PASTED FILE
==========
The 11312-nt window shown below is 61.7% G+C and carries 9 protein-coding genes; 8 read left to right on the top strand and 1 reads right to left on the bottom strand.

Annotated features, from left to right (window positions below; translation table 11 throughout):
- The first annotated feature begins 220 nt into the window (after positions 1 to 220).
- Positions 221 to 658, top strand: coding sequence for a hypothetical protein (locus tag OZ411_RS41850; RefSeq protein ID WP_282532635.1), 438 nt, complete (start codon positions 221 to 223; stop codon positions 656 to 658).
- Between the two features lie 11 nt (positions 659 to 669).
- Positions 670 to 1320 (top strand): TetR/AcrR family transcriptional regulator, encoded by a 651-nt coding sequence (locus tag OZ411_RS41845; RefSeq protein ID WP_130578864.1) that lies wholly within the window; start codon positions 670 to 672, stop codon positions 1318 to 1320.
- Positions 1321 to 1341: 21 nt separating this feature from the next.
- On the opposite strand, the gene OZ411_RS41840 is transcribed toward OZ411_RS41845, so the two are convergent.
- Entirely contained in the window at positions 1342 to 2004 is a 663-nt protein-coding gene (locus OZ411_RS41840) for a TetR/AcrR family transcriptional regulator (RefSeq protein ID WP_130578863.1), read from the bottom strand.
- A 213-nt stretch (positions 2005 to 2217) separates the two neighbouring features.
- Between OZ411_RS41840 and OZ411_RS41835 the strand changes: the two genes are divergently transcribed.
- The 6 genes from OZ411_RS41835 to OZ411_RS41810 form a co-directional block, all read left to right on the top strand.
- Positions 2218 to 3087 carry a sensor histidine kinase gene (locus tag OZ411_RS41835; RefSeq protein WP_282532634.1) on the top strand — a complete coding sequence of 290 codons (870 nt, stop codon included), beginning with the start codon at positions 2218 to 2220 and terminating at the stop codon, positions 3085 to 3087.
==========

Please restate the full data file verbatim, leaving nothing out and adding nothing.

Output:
The 11312-nt window shown below is 61.7% G+C and carries 9 protein-coding genes; 8 read left to right on the top strand and 1 reads right to left on the bottom strand.

Annotated features, from left to right (window positions below; translation table 11 throughout):
- The first annotated feature begins 220 nt into the window (after positions 1 to 220).
- Positions 221 to 658, top strand: coding sequence for a hypothetical protein (locus tag OZ411_RS41850; RefSeq protein ID WP_282532635.1), 438 nt, complete (start codon positions 221 to 223; stop codon positions 656 to 658).
- Between the two features lie 11 nt (positions 659 to 669).
- Positions 670 to 1320 (top strand): TetR/AcrR family transcriptional regulator, encoded by a 651-nt coding sequence (locus tag OZ411_RS41845; RefSeq protein ID WP_130578864.1) that lies wholly within the window; start codon positions 670 to 672, stop codon positions 1318 to 1320.
- Positions 1321 to 1341: 21 nt separating this feature from the next.
- On the opposite strand, the gene OZ411_RS41840 is transcribed toward OZ411_RS41845, so the two are convergent.
- Entirely contained in the window at positions 1342 to 2004 is a 663-nt protein-coding gene (locus OZ411_RS41840) for a TetR/AcrR family transcriptional regulator (RefSeq protein ID WP_130578863.1), read from the bottom strand.
- A 213-nt stretch (positions 2005 to 2217) separates the two neighbouring features.
- Between OZ411_RS41840 and OZ411_RS41835 the strand changes: the two genes are divergently transcribed.
- The 6 genes from OZ411_RS41835 to OZ411_RS41810 form a co-directional block, all read left to right on the top strand.
- Positions 2218 to 3087 carry a sensor histidine kinase gene (locus tag OZ411_RS41835; RefSeq protein WP_282532634.1) on the top strand — a complete coding sequence of 290 codons (870 nt, stop codon included), beginning with the start codon at positions 2218 to 2220 and terminating at the stop codon, positions 3085 to 3087.